Wrinkle creams. They were things that old ladies bought in movies when I was a kid, meant to prevent the visible signs of aging, only the ladies buying them already looked like the shirt that you forgot at the bottom of the wet-stuff bag from the beach last month: way too late for preventing anything.
But when age hits, you don’t even realize that you are doing the same things you used to laugh at other people for doing. Like Ponds Cold Cream. It was just that mysterious stuff my grandmother kept at the back of the refrigerator. The refrigerator, for Pete’s sake! I’d go to her house at night with my cousin before we went to meet up with friends in town and the whole house would smell like that old-lady cocktail: Ponds, Listerine, and moth balls.
We’d snicker because we were fifteen and we were cute and our hipbones were the most prominent things on our bodies. Our grandmother would be sitting in the flickering blue light of a Golden Girls episode, her teeth in a cup by the kitchen sink, her face glowing in the shimmer of too-bright commercials, her hair soft and not quite as curly as when she was moving around in the daylight, some sort of strange and mortal vampire daywalker.
I didn’t realize until the past few days that my grandmother didn’t have any wrinkles. Even now she has very few. I realized this about seven years after I started dying the gray that keeps sprouting stubbornly from the side part in my hair. I realized it about nine years after I realized that I could no longer wear bare midriffs and elevator sneakers without causing passersby to fall to their knees in agony. I realized it about six years after realizing that the cute pink bras with the multicolor, geometric designs weren’t made in my size.
When and where did this realization hit? In the Health and Beauty Aisle at Wal-Mart when I was looking for a new foundation that didn’t dry out my dry spots and grease up my greasy spots and sink into my pores so that I looked like one of those weird quilts that lay across the back of my grandmother’s naugahyde sofa with the little tufts of pink yarn and if you turned it over on the back, it had the little dimples where the tufts were pulled through tightly.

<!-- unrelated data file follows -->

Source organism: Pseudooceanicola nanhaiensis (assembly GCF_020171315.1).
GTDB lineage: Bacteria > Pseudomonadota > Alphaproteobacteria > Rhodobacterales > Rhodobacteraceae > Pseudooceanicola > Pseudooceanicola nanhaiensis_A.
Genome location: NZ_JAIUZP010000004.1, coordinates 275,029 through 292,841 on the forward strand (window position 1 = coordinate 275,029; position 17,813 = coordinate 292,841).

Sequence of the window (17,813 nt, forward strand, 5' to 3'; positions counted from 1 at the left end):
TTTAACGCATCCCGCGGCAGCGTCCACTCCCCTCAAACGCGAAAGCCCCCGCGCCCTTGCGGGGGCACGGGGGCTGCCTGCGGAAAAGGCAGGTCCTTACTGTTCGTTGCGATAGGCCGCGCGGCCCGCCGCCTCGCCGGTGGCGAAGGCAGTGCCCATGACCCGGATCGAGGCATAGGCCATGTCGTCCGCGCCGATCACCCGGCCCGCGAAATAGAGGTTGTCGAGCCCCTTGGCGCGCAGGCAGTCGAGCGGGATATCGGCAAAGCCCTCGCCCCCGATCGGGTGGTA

I did not even realize I was looking for something that would hide the signs of approaching middle age while holding the front line against deep-set , irreversible damages of time and tide that commercials consistently warn me about. Not, that is, until I saw her.
Ellen, grinning at me with her well-loved, thin-lipped grin. The lovable lesbian. She was looking so well-weathered out of a large, three dimensional circle perched atop a display of makeup. I stopped. My heart skipped a beat. That was exactly what I needed.
I needed a makeup that would make me experience the rare moments of joy, like singing Build Me Up, Buttercup to the on-hold music through the phone with my quirky best friend played by Arye Gross. And stand by me when I was stuck in a 10-foot gate trying to escape a strict spa. You just can’t buy those kind of experiences. But there was Ellen telling me that I could buy them! For only about twelve dollars I could buy the kind of strength that would help me rebuild after my bookstore caught fire ~and~ replace my best friend with my spunky cousin (played by Jeremy Piven) without a hitch. And I could do it all while looking great, dignified, and spit-fiery in a pair of khaki slacks and only the sorts of wrinkles on my face that told the world I could stand up to anything, even discrimination!
So, I bought the cream.
I still don’t have an annoying friend named Audrey who wears only pink or own a bookstore. I still haven’t been a contestant on American’s Gladiators!
What’s the point of this, you might ask?
Well, the point is that even though I’m out twelve dollars and I don’t know if it’s helping fight the visible signs of aging, and I’m out twelve bucks, I do have those moments when I look in the mirror, smile at my reflection and know that one day I, too, will sing Build Me Up, Buttercup with a spunky group of friends and all the other promises that Ellen’s virtually wrinkle-free smile offers me. It also teaches me that my grandmother’s ageless genes are my best chance of hiding my age. And I should save the twelve dollars. But what the hell, just in case, I’ll give Ellen a chance.